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February 6, 2016

Introducing Penny Allen, Canadian Genealogist

Recently I wrote a blog post called Where (and Why) Are Canadian Genealogists Hiding?

I issued a challenge to Canadian Genealogists to speak up and promote themselves better. As part of my challenge I crowdsourced a list of Canadian Genealogists which you can view at Update on Where Are the Canadian Genealogists Hiding?

Next I invited any Canadian Genealogists on that list to participate in a Guest Biography post here on Olive Tree Genealogy. I'm pleased to introduce you to  Penny Allen, a Canadian genealogist living in the U.K.

I asked Penny some questions about here role as a Canadian Genealogist and here are her responses.

1.      How and when did you become involved in the field of genealogy?

Quite a while ago, I was bitten by the genealogy bug when researching family history meant writing letters, using microfilm and ‘horrors’! – books. My parents are first generation Canadians and I was curious about the stories that I heard about my grandparents.

2.      What is your main genealogical focus?  

I have many interests in genealogy, but most of the time I delve into emigration, land ownership and early settlers to Canada. Because of my work, I enjoy learning about maritime history – the navy and merchant navy, WRENs and anything similar. I have yet to pursue my Scandinavian roots and am keen to start uncovering that branch of the tree.

3.       What are your website(s) and blogs? 

I have had numerous over the years, but my blog, is the most current.

4.      Do you have a Social Media presence?  

This information is available via my blog. 

5.      Do you believe a Social Media presence is important? 

Although I am aware of and support social media use in genealogical circles, I don’t embrace it fully, as I have had some negative personal experiences. However, I recognize its importance as a quick way to stay in touch with the genealogical community. It is valuable in its methodology, but I would stress that people do take care when using and providing information online.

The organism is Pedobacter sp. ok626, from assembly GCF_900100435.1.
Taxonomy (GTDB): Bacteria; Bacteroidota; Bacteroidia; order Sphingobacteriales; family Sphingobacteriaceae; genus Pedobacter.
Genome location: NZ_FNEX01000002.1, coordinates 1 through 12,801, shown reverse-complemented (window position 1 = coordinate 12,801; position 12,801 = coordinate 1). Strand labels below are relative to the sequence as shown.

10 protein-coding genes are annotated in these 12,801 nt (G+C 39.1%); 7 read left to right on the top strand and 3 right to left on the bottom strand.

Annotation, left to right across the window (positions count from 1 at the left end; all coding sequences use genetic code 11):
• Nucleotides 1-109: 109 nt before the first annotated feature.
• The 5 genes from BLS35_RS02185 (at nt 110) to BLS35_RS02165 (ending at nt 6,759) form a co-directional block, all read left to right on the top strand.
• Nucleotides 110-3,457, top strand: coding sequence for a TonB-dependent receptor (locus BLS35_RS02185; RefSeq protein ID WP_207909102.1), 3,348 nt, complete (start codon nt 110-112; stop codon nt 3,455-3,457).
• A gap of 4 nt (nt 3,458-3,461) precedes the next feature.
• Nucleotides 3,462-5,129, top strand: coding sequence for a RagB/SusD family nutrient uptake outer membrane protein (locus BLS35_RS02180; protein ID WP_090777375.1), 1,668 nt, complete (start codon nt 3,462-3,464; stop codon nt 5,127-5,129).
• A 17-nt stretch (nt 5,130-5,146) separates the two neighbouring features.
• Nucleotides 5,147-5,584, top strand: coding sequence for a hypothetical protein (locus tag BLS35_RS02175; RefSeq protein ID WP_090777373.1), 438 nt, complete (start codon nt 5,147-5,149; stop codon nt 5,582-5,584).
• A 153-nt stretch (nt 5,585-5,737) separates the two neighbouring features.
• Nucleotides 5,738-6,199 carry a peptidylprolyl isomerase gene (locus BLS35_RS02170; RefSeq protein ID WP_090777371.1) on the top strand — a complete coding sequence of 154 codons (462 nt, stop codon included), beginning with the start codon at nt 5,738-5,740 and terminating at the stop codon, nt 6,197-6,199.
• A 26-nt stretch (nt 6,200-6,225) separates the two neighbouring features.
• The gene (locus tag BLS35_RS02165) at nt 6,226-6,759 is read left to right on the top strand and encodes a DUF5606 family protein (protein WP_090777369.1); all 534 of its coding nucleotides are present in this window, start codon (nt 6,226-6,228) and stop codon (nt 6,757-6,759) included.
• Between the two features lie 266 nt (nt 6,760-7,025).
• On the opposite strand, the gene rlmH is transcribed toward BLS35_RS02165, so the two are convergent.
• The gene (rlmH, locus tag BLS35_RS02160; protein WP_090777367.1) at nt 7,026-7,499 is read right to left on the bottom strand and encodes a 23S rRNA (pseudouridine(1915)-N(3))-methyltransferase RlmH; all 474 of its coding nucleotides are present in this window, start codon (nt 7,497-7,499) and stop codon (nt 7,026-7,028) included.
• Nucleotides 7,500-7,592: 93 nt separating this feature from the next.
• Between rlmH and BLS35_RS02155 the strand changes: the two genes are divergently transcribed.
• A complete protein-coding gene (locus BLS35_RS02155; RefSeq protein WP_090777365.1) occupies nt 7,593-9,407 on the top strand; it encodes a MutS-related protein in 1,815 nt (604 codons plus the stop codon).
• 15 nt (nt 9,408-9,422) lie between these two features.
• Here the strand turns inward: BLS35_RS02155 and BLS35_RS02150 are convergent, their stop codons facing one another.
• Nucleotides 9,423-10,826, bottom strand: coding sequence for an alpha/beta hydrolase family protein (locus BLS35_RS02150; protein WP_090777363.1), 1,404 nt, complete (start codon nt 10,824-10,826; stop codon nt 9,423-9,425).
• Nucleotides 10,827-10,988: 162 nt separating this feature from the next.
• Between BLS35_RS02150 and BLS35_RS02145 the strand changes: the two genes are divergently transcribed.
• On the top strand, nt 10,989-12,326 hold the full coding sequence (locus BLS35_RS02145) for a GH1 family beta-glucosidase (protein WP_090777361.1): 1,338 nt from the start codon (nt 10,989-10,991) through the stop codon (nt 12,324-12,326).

6.      Are you a member of any genealogical societies or organizations? 

At the moment, I am a member of the Alberta Family History Society and the Society of Genealogists (London).  Over the years I have been a member of various family history societies and I like to rotate my financial support amongst them as I feel that their work is very important. I regularly recommend their services to anyone who asks me for help.

7.      What does genealogy mean to you? Why do you believe it is important?

There is a quote (loosely interpreted) that basically says ‘You need to understand from where you came in order to know where you’re going.’ Family connectedness and knowing your roots does give a sense of belonging and purpose.

8.      What do you believe is the most exciting development in genealogy today?

There is no question that the use of DNA research in genealogy is one of the most popular ways of connecting with long lost family. It helps to pinpoint an area where a family originated and can put you in touch with other family members as well as researchers in the area. 

9.      Do you have a prediction or hope for the field of genealogy in the future?

Digitization of archival records seems to be expected as the norm nowadays and will be needed long into the future. However, many do not realize that there is a long process of implementation in most organizations, and these decisions can sometimes take years to manage. Not every resource is online and researchers will still need to make a physical visit to an archive, so my hope is that people will continue to support the valuable work of archives. A number of important archives in London have been impacted by researchers seemingly doing a large percent of their research online as demonstrated by the services that were recently cut at the Imperial War Museum. 

10.   Please feel free to add anything you would like to say that hasn’t been addressed by the questions above. 

I am concerned by the numerous cuts to local studies services in the UK which is often times connected to council library (public libraries run by local authorities) cuts. Often the council is trimming library services in general, and the local studies services are affected in the ‘downsizing’. This is purely an administrative action, saving costs, but in turn, cutting jobs means losing staff whose local knowledge has been built up over the years. The result is that many libraries are staffed by volunteers, and when faced with genealogical questions aren’t able to help customers (this has happened to me personally). It is disappointing that this knowledge base will be lost and more advocacies from users are necessary. My hope is the councils running libraries will realize how much this type of service is needed (as a result of positive action taken by the users) at local libraries! 

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